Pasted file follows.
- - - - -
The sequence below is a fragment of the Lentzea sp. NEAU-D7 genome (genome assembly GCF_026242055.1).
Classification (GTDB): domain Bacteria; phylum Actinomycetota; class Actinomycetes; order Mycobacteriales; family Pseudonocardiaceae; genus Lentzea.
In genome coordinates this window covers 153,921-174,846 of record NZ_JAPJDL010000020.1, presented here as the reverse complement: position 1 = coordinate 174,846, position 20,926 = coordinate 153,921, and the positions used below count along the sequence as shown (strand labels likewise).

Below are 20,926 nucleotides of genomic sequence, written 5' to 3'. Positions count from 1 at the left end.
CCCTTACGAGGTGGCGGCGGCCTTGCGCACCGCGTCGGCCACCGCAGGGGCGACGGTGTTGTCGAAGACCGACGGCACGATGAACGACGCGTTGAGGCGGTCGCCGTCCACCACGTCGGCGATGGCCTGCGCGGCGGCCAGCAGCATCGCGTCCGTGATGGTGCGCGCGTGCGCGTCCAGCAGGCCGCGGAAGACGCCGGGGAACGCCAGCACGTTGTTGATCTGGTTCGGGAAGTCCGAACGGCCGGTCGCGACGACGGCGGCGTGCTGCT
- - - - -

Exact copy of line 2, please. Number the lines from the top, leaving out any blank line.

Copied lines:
Classification (GTDB): domain Bacteria; phylum Actinomycetota; class Actinomycetes; order Mycobacteriales; family Pseudonocardiaceae; genus Lentzea.